What does it mean to be green in this day and age? We have moved a far cry from the lentil eating, hemp wearing eco-warriors of the late 80’s into a digitalised push button fulfilment economy – by 2020 the conventional retail store will be unrecognisable from the homogenised high street of the last decade, with same bland ‘pile it high sell it cheap’ model. Stores are now centers for entertainment, experimentation and education. The digital revolution has borne a series of cyber-economies – fewer physical stores are being built – this has to be a good move for sustainability, resulting in less waste, less pollution, less traffic and less congestion. Stores are still a cornerstone of retail brands, but their meaning and purpose is changing.
However with this digital transformation we must caution: as more is purchased online our orders will be selected and packed for dispatch in dark stores, shipped to us at a chosen time, to which ever location we prefer. This process is facilitated by smart devices; phones and tablets. Now this is indeed quite amazing, yet with new release versions of smart device numbers increasing to several per year – what do we do with the mounting volumes of obsolete devices in our midst? It’s hardly surprising the eco-conscious millennials have already considered this wasteful behaviour and are now pioneering development of eco-smart digital devices. A collaboration between the University of Wisconsin-Madison and the Madison-based U.S Department of Agriculture Forest Products Laboratory (FPL) have developed the capabilities to generate computer chips from wood-derived materials, now that’s smart!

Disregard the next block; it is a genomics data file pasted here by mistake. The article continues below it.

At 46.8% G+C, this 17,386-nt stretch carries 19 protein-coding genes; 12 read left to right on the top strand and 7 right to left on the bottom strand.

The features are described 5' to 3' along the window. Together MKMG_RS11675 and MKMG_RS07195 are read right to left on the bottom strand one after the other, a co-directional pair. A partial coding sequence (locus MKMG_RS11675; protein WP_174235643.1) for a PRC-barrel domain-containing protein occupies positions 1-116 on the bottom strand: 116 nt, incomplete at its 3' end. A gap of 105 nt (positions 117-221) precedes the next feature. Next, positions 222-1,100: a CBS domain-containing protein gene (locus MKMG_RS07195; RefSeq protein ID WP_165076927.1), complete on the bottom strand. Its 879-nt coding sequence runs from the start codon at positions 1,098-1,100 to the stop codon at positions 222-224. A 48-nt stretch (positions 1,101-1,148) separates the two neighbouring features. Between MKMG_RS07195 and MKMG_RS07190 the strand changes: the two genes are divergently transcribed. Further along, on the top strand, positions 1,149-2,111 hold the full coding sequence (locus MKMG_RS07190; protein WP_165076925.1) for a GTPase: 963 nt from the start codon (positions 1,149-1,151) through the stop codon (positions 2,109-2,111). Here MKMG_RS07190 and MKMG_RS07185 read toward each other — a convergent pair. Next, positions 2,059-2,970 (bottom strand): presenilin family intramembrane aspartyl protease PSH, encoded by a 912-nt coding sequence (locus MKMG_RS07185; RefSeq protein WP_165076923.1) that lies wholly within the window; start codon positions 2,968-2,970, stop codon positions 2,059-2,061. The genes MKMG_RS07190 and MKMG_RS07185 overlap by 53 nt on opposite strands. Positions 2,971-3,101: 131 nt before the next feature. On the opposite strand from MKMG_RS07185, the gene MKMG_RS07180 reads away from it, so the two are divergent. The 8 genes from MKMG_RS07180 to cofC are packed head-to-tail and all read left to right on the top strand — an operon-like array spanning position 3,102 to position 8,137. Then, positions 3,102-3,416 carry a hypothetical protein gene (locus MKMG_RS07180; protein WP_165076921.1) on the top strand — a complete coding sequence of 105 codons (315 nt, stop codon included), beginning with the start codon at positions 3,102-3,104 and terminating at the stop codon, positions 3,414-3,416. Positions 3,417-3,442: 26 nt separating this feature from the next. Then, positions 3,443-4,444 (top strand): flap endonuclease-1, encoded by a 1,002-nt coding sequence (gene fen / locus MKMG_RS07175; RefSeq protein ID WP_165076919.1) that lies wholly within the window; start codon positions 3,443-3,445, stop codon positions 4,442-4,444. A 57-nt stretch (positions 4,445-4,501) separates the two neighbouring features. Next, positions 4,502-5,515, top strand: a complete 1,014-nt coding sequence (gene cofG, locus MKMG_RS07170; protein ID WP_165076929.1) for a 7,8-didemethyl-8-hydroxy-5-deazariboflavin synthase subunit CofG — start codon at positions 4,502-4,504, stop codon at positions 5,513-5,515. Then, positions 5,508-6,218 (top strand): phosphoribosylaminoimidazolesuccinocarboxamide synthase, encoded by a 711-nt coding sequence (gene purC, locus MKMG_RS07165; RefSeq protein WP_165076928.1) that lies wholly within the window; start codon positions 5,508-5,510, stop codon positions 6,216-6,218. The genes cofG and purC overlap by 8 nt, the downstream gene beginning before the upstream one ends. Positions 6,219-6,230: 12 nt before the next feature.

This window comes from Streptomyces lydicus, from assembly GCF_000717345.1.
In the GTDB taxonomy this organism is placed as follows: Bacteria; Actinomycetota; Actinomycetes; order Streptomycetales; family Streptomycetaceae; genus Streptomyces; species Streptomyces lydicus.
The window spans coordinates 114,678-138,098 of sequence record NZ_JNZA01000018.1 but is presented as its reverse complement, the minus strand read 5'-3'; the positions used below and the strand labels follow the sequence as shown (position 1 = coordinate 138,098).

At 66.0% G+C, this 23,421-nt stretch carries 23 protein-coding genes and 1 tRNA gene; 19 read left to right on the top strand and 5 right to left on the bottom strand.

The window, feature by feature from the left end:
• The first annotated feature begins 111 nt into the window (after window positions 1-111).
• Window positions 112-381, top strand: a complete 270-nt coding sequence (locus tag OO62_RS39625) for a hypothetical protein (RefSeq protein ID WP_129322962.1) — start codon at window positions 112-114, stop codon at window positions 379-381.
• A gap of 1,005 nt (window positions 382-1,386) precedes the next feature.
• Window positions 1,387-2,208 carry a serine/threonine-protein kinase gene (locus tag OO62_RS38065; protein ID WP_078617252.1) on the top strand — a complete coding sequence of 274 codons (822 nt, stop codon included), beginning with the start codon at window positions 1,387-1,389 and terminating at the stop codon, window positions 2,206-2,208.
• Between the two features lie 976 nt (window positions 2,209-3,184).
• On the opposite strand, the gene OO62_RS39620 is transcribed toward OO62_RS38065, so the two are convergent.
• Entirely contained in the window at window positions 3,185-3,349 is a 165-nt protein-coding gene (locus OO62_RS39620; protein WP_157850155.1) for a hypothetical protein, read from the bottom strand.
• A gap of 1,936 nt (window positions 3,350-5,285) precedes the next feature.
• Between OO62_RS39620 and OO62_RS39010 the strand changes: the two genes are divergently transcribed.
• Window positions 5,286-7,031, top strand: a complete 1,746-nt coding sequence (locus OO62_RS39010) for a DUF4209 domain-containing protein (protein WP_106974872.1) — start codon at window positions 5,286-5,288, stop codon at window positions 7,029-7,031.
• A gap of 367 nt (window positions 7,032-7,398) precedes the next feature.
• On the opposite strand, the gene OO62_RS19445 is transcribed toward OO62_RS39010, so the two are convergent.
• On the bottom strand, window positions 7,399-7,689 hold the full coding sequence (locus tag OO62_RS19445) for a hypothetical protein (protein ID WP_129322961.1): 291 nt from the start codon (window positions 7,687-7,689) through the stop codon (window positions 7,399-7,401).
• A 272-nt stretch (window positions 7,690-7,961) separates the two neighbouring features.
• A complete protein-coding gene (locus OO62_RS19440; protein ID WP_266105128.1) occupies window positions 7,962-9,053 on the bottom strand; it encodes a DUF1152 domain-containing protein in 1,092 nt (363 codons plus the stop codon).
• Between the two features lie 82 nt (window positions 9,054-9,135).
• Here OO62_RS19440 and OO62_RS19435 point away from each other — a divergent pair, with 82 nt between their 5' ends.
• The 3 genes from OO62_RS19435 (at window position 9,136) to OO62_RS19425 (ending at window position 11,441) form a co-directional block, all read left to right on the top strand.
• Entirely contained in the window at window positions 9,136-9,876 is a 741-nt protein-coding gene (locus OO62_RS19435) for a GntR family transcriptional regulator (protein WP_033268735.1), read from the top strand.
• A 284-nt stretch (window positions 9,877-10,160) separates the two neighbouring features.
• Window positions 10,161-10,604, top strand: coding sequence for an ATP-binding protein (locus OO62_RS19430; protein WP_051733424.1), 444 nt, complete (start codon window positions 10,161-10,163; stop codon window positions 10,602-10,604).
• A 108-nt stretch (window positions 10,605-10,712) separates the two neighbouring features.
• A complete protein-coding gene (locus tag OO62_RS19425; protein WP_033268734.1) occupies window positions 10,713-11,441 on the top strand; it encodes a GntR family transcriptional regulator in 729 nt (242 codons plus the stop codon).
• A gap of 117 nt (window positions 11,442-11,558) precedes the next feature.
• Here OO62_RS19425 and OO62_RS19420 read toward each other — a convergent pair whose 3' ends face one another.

There are many wonderful examples of eco-smart sustainable designs. LSTN Sound and House of Marley have both designed and manufactured earphones made from wood – sustainable of course – these beautifully designed ear pieces are not only aesthetically pleasing – they also feature the most up to date digital technology for enhanced sound, control and listening comfort. Why do more technology retailers not follow suit? There is an opportunity here for Apple (and others) to lead the charge on sustainable technology, as a retailer and as one of the world’s largest manufacturers of laptops, tablets and mobile phones, surely this is a no brainer?
How does this translate to sustainable retail? According to Gartner, by 2020 there will be 25 billion connected devices in use worldwide, considering that over half of the purchases made by US and UK citizens online in 2014 were made on smart devices and those same smart devices were used by warehouse operatives to order, generate, locate and collate purchases and couriers to track, dispatch and record deliveries, our prolific use of smart devices demands that these are designed and produced in an eco-sensitive way and that other benefits are generated from their manufacture and sale that protect the word around us.
Much focus on the last 10 years has centred on the retailer obligations – recycling efforts, eco store design, waste management, packaging reductions and development of biodegradable material. The focus should also be on the employees and consumers to shop responsibly, effectively ‘voting with their dollars’ to influence product design and development. With the popularity of BYOD (bring your own device) not looking to wain anytime soon, the impact of smart devices on society creates a need to address sustainable production and retailing. This will no doubt become an issue for governments to consider with tax penalties for non-compliance and relief for retailers seeking sustainable methods to facilitate the digital retail revolution.
I am sure I am not alone desiring a smart device that has an eco-friendly design composition, a casing, created from sustainable materials and from natural sources, with a biodegradable infrastructure – rendering no harm to the environment is also a smart way to shop and do business – literally!